Pallbearers were Tommy Boyanton, Jacob Boyanton, Brad Gann, Trent Owens, Hampton Wilson, and Tim Wilson. Honorary Pallbearers will be Brian Clayton, Ken Clayton, Clay Gibbs, Michael Strickland, Dan. B. Butler, Danny Matherson, Victor Scott, Jim Putman, Eugene Spencer, Richard McCray, George Massey, the Raymond Fields Sunday School Class at Moundville Baptist Church, and the former faculties and staffs of Warrior Academy, Wilcox Academy, Hale County High School, and Greensboro High School.
Visitation was held on Thursday, January 7, 2021 at Magnolia Chapel South for friends and family to pay their respects. Due to CDC regulations with regard to COVID-19, the immediate family will not be present at this time. A private graveside service was held at Shiloh Baptist Church in Ralph, on Friday, January 8, 2021. In lieu of flowers, please consider making a donation to the Hale County High School Alumni Committee for the Jack Clayton Memorial Fund.
Caroline Balfour Phifer
Caroline Balfour Phifer, 90, died January 5, 2021 at DCH. Mrs. Phifer was the daughter of the late Caroline Muschat Fowlkes and James Gilbert Balfour, Jr. She was born February 9, 1930 in Marion, and later moved to Tuscaloosa after her marriage to Dr. Joe Phifer. It was in Tuscaloosa that she raised her family and found many life-long friends. Later in life, Mrs. Phifer lived vibrantly in Fairhope, a place she loved dearly, where she was an active member of Saint Francis at the Point Episcopal Church and several civic organizations. She was a beautiful woman with an even more beautiful soul who will be missed by friends and family. A fine storyteller in the best southern tradition, Caroline had a wonderful sense of humor and a quick wit. Few who knew her will forget her Black Belt Buzzard Lope.
Mrs. Phifer is survived by: her children Joseph Tyler Phifer, Jr. (Linda), James Balfour Phifer (Rita) and Caroline Phifer Carter (Bill) all of Tuscaloosa; grandchildren Joe Phifer (Amy), of Birmingham, Russell Phifer (Amanda), Brock Phifer (Jennifer), Neal Phifer, William Phifer (Julia) all of Tuscaloosa, Kathryn Carter of New York City and Tyler Carter (Brooke) of Birmingham; great-grand children Joe Phifer, IV, Mary Raynor Phifer, Miles Phifer, Ella Phifer and Ruth Phifer.
A private graveside service will be held at a later date. In lieu of flowers, memorial contributions can be made to West Alabama Food Bank, or the charity of your choice.
Bobby Cornelius Rawlins
Bobby Cornelius Rawlins, 79, passed away January 1, 2021. Graveside services will be 2 p.m. Friday, January 8, 2021 in Memory Hill Gardens with Bro. Dan Hartsoe officiating and Memory Chapel Funeral Home directing.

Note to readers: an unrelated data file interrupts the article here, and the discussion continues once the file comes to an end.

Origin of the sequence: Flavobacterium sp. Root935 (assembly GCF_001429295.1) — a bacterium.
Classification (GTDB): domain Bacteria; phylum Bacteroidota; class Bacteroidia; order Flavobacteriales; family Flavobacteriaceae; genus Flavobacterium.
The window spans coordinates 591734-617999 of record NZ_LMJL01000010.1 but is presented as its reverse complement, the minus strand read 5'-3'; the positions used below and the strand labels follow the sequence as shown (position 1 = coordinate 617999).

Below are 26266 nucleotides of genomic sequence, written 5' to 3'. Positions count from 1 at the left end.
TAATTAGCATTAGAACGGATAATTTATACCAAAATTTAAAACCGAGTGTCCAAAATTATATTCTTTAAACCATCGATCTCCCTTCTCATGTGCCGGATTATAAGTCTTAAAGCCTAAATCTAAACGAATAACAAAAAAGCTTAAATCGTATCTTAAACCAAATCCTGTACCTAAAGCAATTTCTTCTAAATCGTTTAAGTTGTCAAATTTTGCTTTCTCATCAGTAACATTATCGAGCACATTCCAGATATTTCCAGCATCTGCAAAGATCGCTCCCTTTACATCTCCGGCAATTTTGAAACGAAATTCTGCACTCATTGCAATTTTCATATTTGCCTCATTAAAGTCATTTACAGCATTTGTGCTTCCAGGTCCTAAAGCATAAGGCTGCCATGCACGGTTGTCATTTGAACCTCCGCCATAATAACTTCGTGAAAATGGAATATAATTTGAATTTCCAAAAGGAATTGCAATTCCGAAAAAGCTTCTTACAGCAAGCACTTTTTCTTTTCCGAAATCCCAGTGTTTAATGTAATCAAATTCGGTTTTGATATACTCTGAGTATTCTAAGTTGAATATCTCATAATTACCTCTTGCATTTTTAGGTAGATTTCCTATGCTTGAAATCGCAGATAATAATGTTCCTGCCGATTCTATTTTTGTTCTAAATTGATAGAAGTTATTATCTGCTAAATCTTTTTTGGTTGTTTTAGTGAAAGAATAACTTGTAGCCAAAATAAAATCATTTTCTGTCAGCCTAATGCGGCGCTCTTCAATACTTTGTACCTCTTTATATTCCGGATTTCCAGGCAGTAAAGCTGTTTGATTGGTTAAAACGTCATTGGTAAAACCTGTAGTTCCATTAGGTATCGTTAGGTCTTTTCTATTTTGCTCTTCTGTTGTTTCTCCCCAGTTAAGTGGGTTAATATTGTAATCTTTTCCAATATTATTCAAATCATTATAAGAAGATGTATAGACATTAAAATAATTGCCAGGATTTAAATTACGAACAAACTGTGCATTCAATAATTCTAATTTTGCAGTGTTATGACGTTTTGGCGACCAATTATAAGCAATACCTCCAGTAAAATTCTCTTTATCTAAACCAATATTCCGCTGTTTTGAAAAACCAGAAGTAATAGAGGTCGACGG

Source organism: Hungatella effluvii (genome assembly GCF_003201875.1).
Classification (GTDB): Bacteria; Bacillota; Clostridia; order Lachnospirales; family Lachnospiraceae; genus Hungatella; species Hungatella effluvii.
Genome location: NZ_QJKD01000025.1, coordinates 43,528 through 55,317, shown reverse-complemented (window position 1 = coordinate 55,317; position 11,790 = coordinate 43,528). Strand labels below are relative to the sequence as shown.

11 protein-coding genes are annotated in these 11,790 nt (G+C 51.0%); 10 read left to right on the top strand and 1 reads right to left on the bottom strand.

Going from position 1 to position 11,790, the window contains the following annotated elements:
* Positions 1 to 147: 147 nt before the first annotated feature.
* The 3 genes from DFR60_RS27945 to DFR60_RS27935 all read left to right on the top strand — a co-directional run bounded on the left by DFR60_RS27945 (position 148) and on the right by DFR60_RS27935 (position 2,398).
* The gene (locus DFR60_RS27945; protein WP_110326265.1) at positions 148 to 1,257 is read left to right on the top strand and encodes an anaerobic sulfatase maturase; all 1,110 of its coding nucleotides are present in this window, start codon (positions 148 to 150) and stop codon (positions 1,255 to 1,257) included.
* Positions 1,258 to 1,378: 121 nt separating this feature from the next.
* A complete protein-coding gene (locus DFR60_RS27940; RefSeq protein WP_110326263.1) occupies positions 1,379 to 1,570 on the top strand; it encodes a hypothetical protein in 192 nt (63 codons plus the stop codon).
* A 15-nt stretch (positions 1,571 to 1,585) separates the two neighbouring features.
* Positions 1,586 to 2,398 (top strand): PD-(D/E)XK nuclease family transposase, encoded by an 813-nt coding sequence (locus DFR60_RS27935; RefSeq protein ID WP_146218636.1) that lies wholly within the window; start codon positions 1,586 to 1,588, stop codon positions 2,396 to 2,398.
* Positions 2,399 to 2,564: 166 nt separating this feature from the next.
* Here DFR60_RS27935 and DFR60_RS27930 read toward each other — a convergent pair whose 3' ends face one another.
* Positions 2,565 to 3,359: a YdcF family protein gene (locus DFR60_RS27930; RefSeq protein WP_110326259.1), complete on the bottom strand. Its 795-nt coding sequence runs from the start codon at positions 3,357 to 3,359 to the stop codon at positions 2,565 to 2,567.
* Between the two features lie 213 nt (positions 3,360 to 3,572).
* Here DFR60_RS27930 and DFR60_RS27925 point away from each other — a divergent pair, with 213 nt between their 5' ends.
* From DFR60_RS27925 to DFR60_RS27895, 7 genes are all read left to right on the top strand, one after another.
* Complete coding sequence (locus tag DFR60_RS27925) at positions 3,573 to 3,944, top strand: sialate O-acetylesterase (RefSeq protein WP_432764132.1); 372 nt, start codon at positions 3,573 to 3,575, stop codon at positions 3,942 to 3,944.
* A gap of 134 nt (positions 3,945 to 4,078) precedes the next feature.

Mr. Rawlins was preceded in death by his wife, Sarah Ann Turner Rawlins; parents Mary and Robert W. Rawlins; son Larry W. Sullivan; and sisters Ann Frazier, Linda Edgar, and Joan Easley.
He is survived by his daughter Cynthia Rawlins Lietch of New Smyrna Beach, Fla.; granddaughter, Brittany Caitlin Golden of New Smyrna Beach, Fla.; son-in-law Jason Lietch of Tuscaloosa; brother-in-law Jim Edgar of Moundville; and grand-dog, Saint.
Honorary pallbearers are: Caring Days of Tuscaloosa; the VA Medical Centers of Daytona Beach, Fla., Orlando, Fla., and Tuscaloosa, Ala.; Always There In-Home Care; Area Agency on Aging of West Alabama; Vitas Hospice Suites at Orlando Lutheran Towers; and special friend and caregiver, Yvonne Gay.
Dr. Donald J. Salls
Dr. Donald J. Salls of Fairhope died January 2, 2021. Dr. Salls was the oldest living University of Alabama football letterman at age 101, a beloved UA Alumnus, a decorated veteran of World War II and former head football coach at Jacksonville State University. Dr. Salls was a former long-time resident of Tuscaloosa and member of St. Francis of Assisi Parish. A celebration of life will be held, January 20, 2021 at 3 p.m. at St. Francis of Assisi church on the campus of the University of Alabama, 811 5th Ave., Tuscaloosa, with family visitation preceding at 1:30 p.m.
Dr. Salls is survived by: his loving wife of 33 years Diane Gainey Gatewood Salls of Fairhope; daughters Donna Rankin (Carlton) of Atlanta, Ga., Donald J. Salls, Jr. (Becky) of Homewood, Trisha Conyers (Eddie) of Tuscaloosa, and Cherie Schmitz (Scott) of Alton, Ill.; stepchildren Tracy Gatewood of Tuscaloosa, Mark Gatewood (Suzy) of Tuscaloosa; grandchildren Joseph Salls, George Elliot Salls, Adam Salls, Wright Gatewood, Celia Gatewood, Luke Gatewood, Justin Williams, Hayden Griess, and Beau Griess; and great grandchildren Jackson Williams, Griffin Williams and Salls Williams.
Dr. Salls was preceded in death by his father Harry Briggs Salls and his mother Mary Veronica McCormick of White Plains, N. York., and his first wife Margaret Ruger Salls.